Umm...is this film mumblegore? No, it’s not. It Follows is the second feature film from David Robert Mitchell. He’s not one of the crew of filmmakers (Ti West, Adam Wingard, etc.) that have steered much of horror back to a 1970s sense of place, setting, and look and feel, but Mitchell’s film does feel like kin in many ways. I think this has a lot to do with the wider aesthetic that has come to dominate still photography in recent years. Every one of us with a smartphone has participated in it at some point. We’ve had Instagram accounts or the Hipstamatic app or any number of other apps that apply retro filters to our pics. And since everyone in this country seems to have a smartphone, the typical smartphone pics are everywhere, not just on our phones. The aesthetic is so popular that it has invaded advertising — the final indicator of cultural pervasiveness.
I bring this up not to imply that It Follows has a look and feel that is overdone. Rather, it has a look and feel that is readily recognizable. Funny enough, while this aesthetic is everywhere one looks, it has yet to make its way into mainstream Hollywood films. Hmm.
No matter. Because while It Follows has a look with which we are all familiar, Mitchell and cinematographer Mike Gioulakis shot their film with consummate skill. Scene after scene is composed as if each really were still photographs, as if we viewers are not in a theater or a living room, but are instead gazing at framed pictures on a gallery wall, and then all of a sudden they come to life. Every shot in this film appears to have been considered in depth and is a joy to look at from beginning to end.
There’s also a pretty good horror flick in here, too.
It Follows has a simple premise that is so silly I cannot believe a good film was made from it. In this flick, a murderous supernatural entity stalks and kills hapless victims. But, it is how the entity chooses its victim that is the hook. It is transmitted sexually. One becomes a target of the entity by having sex with someone else who is being stalked. Now the entity will stalk the newest person while leaving the previous one alone. This new person has to have sex to pass on the entity before it kills them. If the entity manages to kill whomever it is stalking, it will then stalk the previous person, jumping up and down the line depending on how lucky or unlucky a person has been in getting laid.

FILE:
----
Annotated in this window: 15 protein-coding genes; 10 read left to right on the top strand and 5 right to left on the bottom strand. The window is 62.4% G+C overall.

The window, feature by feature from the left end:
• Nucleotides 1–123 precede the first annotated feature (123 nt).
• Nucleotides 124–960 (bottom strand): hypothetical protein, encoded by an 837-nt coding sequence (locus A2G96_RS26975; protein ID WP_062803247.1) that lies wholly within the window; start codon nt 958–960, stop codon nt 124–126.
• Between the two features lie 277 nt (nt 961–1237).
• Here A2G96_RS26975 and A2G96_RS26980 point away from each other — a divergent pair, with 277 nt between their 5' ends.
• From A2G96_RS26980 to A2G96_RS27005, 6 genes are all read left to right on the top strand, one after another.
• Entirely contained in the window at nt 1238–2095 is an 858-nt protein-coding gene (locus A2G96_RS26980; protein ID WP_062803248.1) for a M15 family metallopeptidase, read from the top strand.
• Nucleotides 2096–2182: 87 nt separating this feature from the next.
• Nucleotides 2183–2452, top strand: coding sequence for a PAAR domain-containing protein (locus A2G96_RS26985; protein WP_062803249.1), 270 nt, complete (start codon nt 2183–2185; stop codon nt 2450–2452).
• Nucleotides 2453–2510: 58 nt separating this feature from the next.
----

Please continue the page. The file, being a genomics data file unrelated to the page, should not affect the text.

An idea like this should not work, but it does. Mitchell, it turns out, is very good at building tension. He does this by making sure the entity has a decent amount of screen time. This goes against much of horror convention, where generally the less the audience sees of the baddy the better, but the entity’s many appearances in this film are essential. Rather than a popup demon that springs shock scares on a viewer, this entity is slow and methodical. It approaches its potential victims at a walk, sometimes taking on the appearance of someone the victim knows. But it never speaks. It never runs. It is never anything less than deliberate, and, unless caught unawares, easily escapable. But, it will always come. I can’t think of any other monster in horror cinema that is this slow yet instills so much dread.
An idea such as Mitchell’s could easily have been turned into a shit show of a teen horror flick — something akin to Final Destination — but Mitchell had something else in mind. He shows a good sense of pace and has skill as a storyteller. At times the pace does slow to a crawl, blurring the line between being as deliberate as the killer entity and being somnambulistic, but Mitchell always saves things in time. My biggest gripe is that the dialogue is far too quiet. It is part of the general atmosphere of the film, and was useful in keeping the cast members’ performances understated and nuanced, but I missed a whole mess of spoken lines because they were softer than a whisper.
Once the viewer is made aware of what is happening during the first act, It Follows becomes a study in tension all the way to the end. I cannot help but respect and admire any horror film that can successfully use tension to convey its fright. It’s the highest degree of difficulty in the genre, and Mitchell and company nailed it.